In this there has been a strange meld of a utilitarian High-Tech (the rehabilitated functionalism of Richard Rogers and Norman Foster), Scandinavian ‘warmth’ (all that stuck-on wood cladding and ostentatiously friendly colour) and the formal extremes of Deconstructivism (the shape-making canon of Eisenman, Zaha Hadid, Daniel Libeskind and Frank Gehry) into a new entity we could call ‘pseudomodernism’: a Modernism where form conceals function, where social concern curdles into Blairite piety, where ‘transparency’ masks the skulduggery and fraud of capitalism and where nonconformism becomes conformism. Jacob singles out MAKE Architects, the practice formed by Ken Shuttleworth (director on Foster + Partner’s ‘Gherkin’ building) as the most guilty party, their work a vacant ‘Shape-ism’, an ‘expressionism with nothing to express’. This pseudomodernism can be seen at its most unctuous in MAKE’s new campus for the University of Nottingham, a series of arbitrary bright polygons, their pinkish hue allegedly inspired by the local brick vernacular, at the centre of which stands a staggeringly vacuous sculpture with the awe-inspiringly New Labour name of Aspire.

In response, Jacob calls for a ‘New Pop Moralism’. One pointer to what this might look like is FAT’s scheme for the postwar Modernist suburb of Hoogvliet in Rotterdam. Postmodernism’s formal games, references and ‘playfulness’ have long been replaced by pseudomodern blandness, so FAT respond by rehabilitating Postmodernism. However, their community centre for Hoogvliet seems more influenced by Nintendo’s Shigeru Miyamoto than, say, the more overbearing Postmodernism of Terry Farrell’s MI6 building in London. They use a deliberately artificial language of bright colours, cartoonish forms and trompe l’oeil effects, indebted to the pomo notion of the ‘decorated shed’. While it’s a moot point whether a new populist language is the way out of pseudomodernism’s dead-eyed corporate dead-end, at least FAT recognize it as such.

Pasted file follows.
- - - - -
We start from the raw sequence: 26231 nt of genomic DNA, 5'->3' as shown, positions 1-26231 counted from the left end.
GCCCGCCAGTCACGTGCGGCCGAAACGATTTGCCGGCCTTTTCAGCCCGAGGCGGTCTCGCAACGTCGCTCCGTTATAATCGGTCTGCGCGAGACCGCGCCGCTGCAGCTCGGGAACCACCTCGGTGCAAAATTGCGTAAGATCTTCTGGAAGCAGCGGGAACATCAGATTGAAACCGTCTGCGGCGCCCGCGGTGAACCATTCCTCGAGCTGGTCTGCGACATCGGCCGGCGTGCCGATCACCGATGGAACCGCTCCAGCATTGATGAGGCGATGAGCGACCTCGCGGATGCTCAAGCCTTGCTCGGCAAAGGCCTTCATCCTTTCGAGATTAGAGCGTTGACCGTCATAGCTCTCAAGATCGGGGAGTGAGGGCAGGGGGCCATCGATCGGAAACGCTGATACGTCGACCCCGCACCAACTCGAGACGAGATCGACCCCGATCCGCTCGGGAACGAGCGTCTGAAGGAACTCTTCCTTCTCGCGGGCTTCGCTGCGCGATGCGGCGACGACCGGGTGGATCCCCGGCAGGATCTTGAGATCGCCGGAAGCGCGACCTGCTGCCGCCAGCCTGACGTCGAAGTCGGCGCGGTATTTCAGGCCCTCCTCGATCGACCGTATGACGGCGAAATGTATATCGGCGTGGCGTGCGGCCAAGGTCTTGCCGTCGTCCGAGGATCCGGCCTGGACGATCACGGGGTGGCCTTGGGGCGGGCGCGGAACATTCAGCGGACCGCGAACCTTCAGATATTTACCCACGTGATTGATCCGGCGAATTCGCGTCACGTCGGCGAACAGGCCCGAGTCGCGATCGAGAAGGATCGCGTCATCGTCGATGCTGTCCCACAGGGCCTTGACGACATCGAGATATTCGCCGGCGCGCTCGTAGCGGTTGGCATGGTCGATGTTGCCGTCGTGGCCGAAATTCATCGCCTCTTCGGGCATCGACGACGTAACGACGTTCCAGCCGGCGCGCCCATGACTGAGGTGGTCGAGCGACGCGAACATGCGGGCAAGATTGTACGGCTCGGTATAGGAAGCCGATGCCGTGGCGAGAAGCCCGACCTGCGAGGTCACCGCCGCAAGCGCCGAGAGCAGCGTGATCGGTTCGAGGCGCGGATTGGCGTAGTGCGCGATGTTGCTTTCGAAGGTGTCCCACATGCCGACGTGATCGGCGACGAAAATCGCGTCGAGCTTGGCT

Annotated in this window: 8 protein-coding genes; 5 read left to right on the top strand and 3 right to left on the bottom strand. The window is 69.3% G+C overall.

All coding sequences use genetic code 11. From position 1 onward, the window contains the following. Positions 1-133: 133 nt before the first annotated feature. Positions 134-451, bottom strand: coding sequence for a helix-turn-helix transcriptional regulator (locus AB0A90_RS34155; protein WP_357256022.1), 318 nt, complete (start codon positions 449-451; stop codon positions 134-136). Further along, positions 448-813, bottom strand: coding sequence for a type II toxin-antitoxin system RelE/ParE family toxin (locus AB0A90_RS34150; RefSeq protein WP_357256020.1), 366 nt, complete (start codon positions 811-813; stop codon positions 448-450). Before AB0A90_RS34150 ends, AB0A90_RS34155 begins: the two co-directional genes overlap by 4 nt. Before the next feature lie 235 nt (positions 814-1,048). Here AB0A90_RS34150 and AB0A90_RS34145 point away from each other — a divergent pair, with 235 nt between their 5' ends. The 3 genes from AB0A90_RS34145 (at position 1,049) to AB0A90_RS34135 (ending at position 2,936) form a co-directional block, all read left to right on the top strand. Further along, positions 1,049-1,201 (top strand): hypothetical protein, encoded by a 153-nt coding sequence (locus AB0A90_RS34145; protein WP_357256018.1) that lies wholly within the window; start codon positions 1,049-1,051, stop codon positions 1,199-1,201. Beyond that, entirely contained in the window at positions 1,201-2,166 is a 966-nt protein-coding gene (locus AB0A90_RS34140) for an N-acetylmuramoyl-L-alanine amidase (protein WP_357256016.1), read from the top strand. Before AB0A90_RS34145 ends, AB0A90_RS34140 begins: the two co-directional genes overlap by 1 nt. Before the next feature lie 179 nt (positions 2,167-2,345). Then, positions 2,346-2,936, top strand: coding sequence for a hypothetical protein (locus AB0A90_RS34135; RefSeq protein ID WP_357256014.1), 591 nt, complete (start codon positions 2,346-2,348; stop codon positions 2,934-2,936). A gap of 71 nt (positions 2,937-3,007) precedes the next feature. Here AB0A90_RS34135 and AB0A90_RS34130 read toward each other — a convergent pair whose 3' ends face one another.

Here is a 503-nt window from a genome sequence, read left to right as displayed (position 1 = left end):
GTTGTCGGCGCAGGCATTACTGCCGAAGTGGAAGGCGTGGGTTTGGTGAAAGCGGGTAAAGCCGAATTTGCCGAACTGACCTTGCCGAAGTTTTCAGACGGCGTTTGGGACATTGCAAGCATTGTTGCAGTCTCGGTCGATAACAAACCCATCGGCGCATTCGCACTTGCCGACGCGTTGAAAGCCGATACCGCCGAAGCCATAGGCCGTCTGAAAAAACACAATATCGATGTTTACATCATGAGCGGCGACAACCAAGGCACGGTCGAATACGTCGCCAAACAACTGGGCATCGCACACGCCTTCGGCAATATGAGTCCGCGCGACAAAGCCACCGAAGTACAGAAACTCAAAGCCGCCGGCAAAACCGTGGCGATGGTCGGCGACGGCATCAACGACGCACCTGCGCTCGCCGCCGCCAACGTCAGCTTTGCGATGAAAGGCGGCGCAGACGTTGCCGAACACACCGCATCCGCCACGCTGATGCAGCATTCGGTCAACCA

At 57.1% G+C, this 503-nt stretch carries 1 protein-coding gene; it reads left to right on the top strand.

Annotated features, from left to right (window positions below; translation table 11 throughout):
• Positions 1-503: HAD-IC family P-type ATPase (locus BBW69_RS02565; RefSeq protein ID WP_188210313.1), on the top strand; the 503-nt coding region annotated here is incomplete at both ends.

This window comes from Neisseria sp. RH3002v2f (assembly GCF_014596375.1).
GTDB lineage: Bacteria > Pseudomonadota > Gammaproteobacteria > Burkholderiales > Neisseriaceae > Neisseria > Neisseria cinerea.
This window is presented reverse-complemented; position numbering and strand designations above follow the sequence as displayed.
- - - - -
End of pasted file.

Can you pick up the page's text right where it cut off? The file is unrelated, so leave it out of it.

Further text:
As it is, the property-led financial crash may have some benign effects. A whole series of towers of stacked trading floors are being cancelled, one after the other, most of which richly deserve it. Foster’s ‘U2 Tower’ in Dublin, for instance, with space for Bono & Co. to rehearse in the penthouse, has been consigned to the dustbin of history, as have some of the new skyscrapers planned for London. Architectural magazines are already publishing features on ‘emerging markets’, imploring the profession to decamp to Abu Dhabi, China or the other outposts of what one wit termed ‘oligarchitecture’. The helots of Abu Dhabi will soon be constructing a whole ‘cultural zone’ of ‘signature’ ‘iconic’ museums and galleries, while Foster has designed an eco-city for the oil-rich emirate, where more than ever his work evokes Ken Adam’s designs for the headquarters of Bond villains.